Sanghyuk was surprised at first to know just how far Jaehwan’s apparent freedom goes, especially after seeing him on the streets surrounded by the Queen’s guard. He is free to come and go as he pleases, which in theory means that he could have run away a long time ago. The bracelets around his wrists and ankles are more of an annoyance than anything else, burning his skin if he dares to touch someone or is touched; a way for the Queen to keep an eye on her property. The pain is real, but they’re magic burns and don’t scar, fade away in only a few days. As long as he has the thin choker that is usually concealed under bigger neck pieces, though, he will not be able to sing. He has been tempted to run, almost tried to at one point; in his first months at court he struck up a friendship with some of the Queen’s attendants, learned about the passages behind the walls that they use to go from room to room unseen, learned about those that could take him out of the castle and almost anywhere. He has gone as far as leaving the city altogether, just that once, only to turn back and walk into his rooms again. To almost everyone else, Jaehwan being covered in such priceless pieces and allowed to walk freely shows how loyal he is to the Queen, how dear and valuable he is to her, but for Jaehwan and the Queen and the few who know, it’s only a symbol of his defeat, a way for the Queen to mock him for trying to trick and rob her, to show him that he could walk away and have that which he came into the city to steal once upon a time and so much more and she wouldn’t even care, but he would have to pay the price for the rest of his life.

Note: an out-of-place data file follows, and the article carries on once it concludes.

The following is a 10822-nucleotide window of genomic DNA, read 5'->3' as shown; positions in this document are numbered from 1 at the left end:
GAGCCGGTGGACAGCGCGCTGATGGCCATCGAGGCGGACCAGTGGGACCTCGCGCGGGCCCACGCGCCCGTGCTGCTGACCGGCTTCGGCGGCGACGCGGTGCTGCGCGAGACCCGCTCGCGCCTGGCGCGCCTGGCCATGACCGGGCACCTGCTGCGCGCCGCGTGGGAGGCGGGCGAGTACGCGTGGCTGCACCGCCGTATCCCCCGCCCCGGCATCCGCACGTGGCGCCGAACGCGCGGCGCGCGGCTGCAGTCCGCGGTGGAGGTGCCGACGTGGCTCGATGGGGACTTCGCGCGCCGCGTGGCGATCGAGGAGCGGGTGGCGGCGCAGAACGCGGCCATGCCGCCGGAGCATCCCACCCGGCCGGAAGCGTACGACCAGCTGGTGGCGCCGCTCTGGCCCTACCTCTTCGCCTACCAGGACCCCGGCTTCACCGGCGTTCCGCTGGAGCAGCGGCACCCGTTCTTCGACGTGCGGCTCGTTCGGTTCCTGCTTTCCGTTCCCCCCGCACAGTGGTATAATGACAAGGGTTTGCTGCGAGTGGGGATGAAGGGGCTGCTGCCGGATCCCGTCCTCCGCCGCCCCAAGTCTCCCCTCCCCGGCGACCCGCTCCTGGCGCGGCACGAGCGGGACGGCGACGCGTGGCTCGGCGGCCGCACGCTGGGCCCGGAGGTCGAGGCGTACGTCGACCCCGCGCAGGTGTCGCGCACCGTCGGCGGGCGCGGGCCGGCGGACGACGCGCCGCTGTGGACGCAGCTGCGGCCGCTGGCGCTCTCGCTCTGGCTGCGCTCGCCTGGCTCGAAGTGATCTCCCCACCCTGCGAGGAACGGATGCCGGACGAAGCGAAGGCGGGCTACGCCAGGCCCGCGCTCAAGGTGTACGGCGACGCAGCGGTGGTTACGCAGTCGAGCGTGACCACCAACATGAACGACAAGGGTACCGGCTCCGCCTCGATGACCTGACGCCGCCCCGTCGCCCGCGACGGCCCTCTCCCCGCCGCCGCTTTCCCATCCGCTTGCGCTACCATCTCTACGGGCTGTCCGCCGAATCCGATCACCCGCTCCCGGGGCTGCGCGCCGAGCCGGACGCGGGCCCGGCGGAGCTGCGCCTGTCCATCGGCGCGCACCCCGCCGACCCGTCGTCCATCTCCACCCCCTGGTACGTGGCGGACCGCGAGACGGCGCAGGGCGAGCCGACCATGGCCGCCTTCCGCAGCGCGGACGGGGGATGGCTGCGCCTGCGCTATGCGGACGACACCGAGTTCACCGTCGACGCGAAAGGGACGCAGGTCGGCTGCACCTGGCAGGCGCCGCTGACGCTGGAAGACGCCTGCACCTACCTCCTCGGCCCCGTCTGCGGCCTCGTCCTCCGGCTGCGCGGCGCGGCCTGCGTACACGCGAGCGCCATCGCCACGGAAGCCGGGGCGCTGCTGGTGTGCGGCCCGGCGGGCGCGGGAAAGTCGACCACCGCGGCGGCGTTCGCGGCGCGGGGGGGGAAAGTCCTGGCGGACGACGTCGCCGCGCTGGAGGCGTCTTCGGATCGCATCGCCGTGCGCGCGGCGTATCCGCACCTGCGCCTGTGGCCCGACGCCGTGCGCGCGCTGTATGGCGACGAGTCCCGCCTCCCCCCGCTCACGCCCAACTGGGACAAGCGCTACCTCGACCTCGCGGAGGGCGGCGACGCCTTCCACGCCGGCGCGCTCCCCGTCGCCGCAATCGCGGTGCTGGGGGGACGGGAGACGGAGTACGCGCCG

“What took you so long? I’ve been waiting for you!”
“Yes, and I’ve been doing nothing but lounging around all day. And you had Haesoo show me the passages.” Jaehwan ignores him.
Sanghyuk understands how he is feeling, he really does, but that doesn’t stop him from throwing the half eaten plum back at him.
“I finally get you alone in my rooms and that’s what you decide to do,” Jaehwan says indignantly.
“You can drop the act, I’ve found out something.”
That gets Jaehwan’s attention and he stops, suddenly keeping very still. He’s been getting increasingly jittery around Sanghyuk, the need to touch him itching in his palms, but he did that once before on the gardens and the burns on his skin are still fading. Only the memory of the pain keeps him from reaching out. This wasn’t a problem before, but with Sanghyuk here it’s different; he’s too used to the occasional touch between them, before, and the lack of that casual intimacy is getting on is nerves. He knows that he’s an asshole and that what he did was wrong, but he also knows that he always had the intention of going back. Before this happened.
“There’s going to be a reception soon, a few delegates from a neighbouring country,” Jaehwan’s eyes are full of hope at his next words. “It looks like something important,” and he doesn’t say more but they’re both thinking the same, that it may be important enough for the Queen to want to show off her famous Songbird.
Jaehwan plops down on his bed and beckons him closer. “Tell me everything.”
Sanghyuk steps towards the bed, picks the bowl of fruits from the table on his way and sits on the floor in front of Jaehwan. This feels familiar, and for a moment it’s easy to pretend that nothing is wrong and they are just preparing for one of their jobs, going over the plan together one last time before joining the others.
“There’s six of us,” Sanghyuk begins, “including me and the old man.”